Annals of cheap: Narita express buses

December 22nd, 2014 by Philip Brasor & Masako Tsubuku

Screen shot of new express bus service to Narita Airport

Screen shot of new express bus service to Narita Airport

We live in northern Chiba Prefecture on the Hokuso Line, part of the conduit for the Sky Access Express, a train that runs between Haneda and Narita airports and which incorporates a number of other private railways. Our closest station is only three stops from Narita International Airport, and it takes a little more than 20 minutes to get there. However, it costs ¥790 one-way, which seems like a lot of money for such a short journey.

The reason for the high fare is that the Hokuso Line is one of the most expensive train lines in Japan owing to its high construction costs and the fact that not enough people use it to pay off those costs. But if you take the Sky Access from Nihonbashi on the Toei Asakusa Subway Line, it takes one hour and 8 minutes to get to Narita and costs only ¥1,330. Though passengers who board the Sky Access for Narita at stations on lines other than the Hokuso still have to ride over Hokuso tracks, they don’t have to pay Hokuso prices.

What’s even more frustrating for us is that now there are express buses between central Tokyo and Narita Airport that cost only ¥1,000 each way. A company called B Transse, headquartered in Chiba City, launched an airport bus service in August 2012 between Ginza and Tokyo Station at one end and Narita Airport at the other: ¥1,000, one hour. And don’t worry. It has toilets.

The impetus behind the new service is the rise of Low-Cost Carriers (LCC), or budget airlines, which have been gaining a foothold at Narita ever since Haneda Airport in Tokyo started increasing the number of its international flights. Right now, 21.5 percent of all the flights in and out of Narita are LCCs. In April, Narita will open a new terminal dedicated exclusively to LCCs.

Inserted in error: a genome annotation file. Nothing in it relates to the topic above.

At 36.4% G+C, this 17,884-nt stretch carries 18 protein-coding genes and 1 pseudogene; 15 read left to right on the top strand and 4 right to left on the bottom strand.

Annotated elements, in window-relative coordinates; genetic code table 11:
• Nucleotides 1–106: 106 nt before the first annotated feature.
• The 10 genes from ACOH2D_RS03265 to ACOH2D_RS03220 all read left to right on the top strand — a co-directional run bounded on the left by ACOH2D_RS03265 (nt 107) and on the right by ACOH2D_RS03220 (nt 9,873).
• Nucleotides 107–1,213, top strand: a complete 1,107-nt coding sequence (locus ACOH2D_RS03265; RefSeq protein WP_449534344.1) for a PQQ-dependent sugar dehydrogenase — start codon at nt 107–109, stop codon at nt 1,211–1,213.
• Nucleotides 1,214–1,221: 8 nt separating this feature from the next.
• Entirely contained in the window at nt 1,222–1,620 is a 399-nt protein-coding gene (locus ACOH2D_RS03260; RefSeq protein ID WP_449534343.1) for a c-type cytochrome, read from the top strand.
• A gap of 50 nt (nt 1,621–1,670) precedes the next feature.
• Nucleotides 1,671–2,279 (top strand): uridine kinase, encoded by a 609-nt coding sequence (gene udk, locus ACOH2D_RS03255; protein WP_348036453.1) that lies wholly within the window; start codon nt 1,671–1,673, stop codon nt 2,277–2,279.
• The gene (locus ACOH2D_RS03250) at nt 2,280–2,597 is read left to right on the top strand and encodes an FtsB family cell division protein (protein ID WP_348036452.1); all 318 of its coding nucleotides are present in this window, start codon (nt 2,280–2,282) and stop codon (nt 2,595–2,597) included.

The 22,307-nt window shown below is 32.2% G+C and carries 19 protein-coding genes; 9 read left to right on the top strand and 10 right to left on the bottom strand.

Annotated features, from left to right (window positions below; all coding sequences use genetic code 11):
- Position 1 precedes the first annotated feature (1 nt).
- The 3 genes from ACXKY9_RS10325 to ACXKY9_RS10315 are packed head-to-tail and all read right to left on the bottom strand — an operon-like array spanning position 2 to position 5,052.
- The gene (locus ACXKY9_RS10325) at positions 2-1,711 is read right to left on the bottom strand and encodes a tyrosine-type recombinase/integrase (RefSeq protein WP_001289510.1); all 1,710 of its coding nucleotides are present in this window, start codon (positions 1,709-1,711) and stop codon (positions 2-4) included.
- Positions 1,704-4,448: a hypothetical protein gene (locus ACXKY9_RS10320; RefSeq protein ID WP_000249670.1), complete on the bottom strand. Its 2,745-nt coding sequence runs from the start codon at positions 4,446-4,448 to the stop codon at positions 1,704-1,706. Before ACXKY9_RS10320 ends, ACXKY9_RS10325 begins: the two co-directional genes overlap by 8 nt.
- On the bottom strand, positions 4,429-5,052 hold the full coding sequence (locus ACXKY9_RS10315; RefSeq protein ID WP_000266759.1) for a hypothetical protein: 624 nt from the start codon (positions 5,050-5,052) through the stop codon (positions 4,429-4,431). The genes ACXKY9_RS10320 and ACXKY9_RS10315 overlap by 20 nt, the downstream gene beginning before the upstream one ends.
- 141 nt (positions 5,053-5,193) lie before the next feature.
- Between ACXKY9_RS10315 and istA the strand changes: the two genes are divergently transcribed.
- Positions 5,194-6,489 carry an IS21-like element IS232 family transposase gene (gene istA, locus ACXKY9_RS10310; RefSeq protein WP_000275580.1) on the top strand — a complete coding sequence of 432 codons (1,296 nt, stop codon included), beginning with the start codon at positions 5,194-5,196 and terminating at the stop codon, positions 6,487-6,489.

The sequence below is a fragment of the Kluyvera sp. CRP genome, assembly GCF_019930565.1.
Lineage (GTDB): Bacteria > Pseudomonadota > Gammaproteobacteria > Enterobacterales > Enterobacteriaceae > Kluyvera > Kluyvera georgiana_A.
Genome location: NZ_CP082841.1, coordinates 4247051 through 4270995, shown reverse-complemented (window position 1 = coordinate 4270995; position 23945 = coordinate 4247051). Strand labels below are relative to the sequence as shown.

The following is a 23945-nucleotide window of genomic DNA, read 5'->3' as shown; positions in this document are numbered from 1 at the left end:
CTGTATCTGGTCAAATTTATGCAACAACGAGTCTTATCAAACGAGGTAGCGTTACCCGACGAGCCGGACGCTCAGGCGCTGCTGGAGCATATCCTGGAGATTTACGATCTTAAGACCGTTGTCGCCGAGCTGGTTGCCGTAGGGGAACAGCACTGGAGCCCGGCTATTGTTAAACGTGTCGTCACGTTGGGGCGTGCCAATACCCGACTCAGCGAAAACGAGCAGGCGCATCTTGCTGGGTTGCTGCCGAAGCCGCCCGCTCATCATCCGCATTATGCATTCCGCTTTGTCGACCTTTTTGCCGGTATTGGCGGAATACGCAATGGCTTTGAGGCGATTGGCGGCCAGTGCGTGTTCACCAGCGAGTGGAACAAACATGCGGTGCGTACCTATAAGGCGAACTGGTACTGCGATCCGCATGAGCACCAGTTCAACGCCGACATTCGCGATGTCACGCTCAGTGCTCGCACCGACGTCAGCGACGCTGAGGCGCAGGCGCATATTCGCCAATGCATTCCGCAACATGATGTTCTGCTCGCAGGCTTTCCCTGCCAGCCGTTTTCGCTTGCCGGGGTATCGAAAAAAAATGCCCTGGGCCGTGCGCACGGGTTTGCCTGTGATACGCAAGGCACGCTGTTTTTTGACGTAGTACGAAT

The thinking, as one B Transse employee told Tokyo Shimbun in a Dec. 17 article, is that LCC passengers are typically paying less than ¥10,000 for a domestic flight, so why would they pay ¥3,000-¥4,000 just to get to the airport, which was the standard price for either limousine buses or express trains before BT started its cheap ride service. In the beginning BT offered 61 one-way trips a day between Tokyo Station and the airport.

On Dec. 16, however, the company started a collaborative effort with JR Bus Kanto to offer, between them, 79 one-way trips: 67 by BT and 12 by JR. Except for a three-hour period between 1 and 4 a.m., this service is round-the-clock, which is important for LCC passengers since so many budget flights leave so early, when other transportation services may not be running.

BT wasn’t the first bus company to offer cheap rides. Keisei Bus started ¥1,000 service to the airport in July 2012, a month before BT. Moreover, if you make a prior reservation on Keisei, you only have to pay ¥900.

Tokyo Koku Kotsu, which operates the Airport Limousine Bus, even started offering cheaper prices, though because they serve most major hotels and have bus stops in locations other than Tokyo Station, their discounts are limited. The standard price is about ¥3,000 one-way, but if the passenger is 15 years old or younger, or 65 years old or older, the fare is only ¥2,000. Other discounts are offered on a seasonal or special promotional basis.

The move to cut prices has also affected rail travel to Narita. The JR Narita Express (N’Ex) has reduced its fares from ¥2,970 to ¥1,500, but only for foreigners, which includes foreign residents of Japan, since all you need to qualify for the discount is a foreign passport. What’s important to remember about JR is that while N’Ex trains start or end at Shinjuku and Tokyo Stations, the express ticket to or from Narita can be used to or from any JR station within Tokyo, which makes it more convenient than discount buses whose western terminal is limited to Tokyo Station. But this discount only applies to trains from Narita.

For that matter, it’s instructive to review other railway options. The Keisei Honsen Tokkyu express train will take you from Ueno Station in Tokyo to Narita Airport in one hour and 10 minutes and cost you only ¥1,030, but you may have to stand since there are no reserved seats. And, of course, there’s the Keisei Skyliner from Ueno Station, which takes less than 40 minutes, but the ¥2,470 fare has not changed.

There are also late night commuter buses that leave the Yurakucho and Marunouchi areas for select train stations in northern Chiba and which also terminate at the airport. These are designed for commuters who miss their last trains, but some air travelers with time to kill use them to get to the airport since they’re so cheap. You can also take the ¥210 shuttle from the Aeon Mall in Narita to the airport, which was set up for transit passengers with long layovers. Of course, you have to get to the Aeon Mall in the first place.

One Response

  1. As far as I was aware when I was in Tokyo this month, the N’Ex reduced ticket is only to from Narita to Tokyo. It’s still full fare for the return trip.

    Thanks for posting this. I wasn’t aware of the cheap bus options before.


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